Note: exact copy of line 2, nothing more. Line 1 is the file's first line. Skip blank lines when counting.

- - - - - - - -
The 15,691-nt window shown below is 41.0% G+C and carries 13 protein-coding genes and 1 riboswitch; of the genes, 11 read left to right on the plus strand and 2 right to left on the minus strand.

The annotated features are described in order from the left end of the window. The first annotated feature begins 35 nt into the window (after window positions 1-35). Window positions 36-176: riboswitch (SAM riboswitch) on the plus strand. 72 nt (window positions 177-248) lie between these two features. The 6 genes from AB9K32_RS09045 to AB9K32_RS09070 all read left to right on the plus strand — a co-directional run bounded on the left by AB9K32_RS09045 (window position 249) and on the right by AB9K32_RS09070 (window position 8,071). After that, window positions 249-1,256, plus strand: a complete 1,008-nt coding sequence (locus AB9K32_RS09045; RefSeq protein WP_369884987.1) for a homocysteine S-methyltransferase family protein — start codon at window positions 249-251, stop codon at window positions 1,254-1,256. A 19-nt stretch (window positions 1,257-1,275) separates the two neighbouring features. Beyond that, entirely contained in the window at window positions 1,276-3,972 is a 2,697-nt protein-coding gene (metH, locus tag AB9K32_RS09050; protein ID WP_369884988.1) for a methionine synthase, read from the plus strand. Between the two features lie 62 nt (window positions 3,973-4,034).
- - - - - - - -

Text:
The annotated features are described in order from the left end of the window. The first annotated feature begins 35 nt into the window (after window positions 1-35). Window positions 36-176: riboswitch (SAM riboswitch) on the plus strand. 72 nt (window positions 177-248) lie between these two features. The 6 genes from AB9K32_RS09045 to AB9K32_RS09070 all read left to right on the plus strand — a co-directional run bounded on the left by AB9K32_RS09045 (window position 249) and on the right by AB9K32_RS09070 (window position 8,071). After that, window positions 249-1,256, plus strand: a complete 1,008-nt coding sequence (locus AB9K32_RS09045; RefSeq protein WP_369884987.1) for a homocysteine S-methyltransferase family protein — start codon at window positions 249-251, stop codon at window positions 1,254-1,256. A 19-nt stretch (window positions 1,257-1,275) separates the two neighbouring features. Beyond that, entirely contained in the window at window positions 1,276-3,972 is a 2,697-nt protein-coding gene (metH, locus tag AB9K32_RS09050; protein ID WP_369884988.1) for a methionine synthase, read from the plus strand. Between the two features lie 62 nt (window positions 3,973-4,034).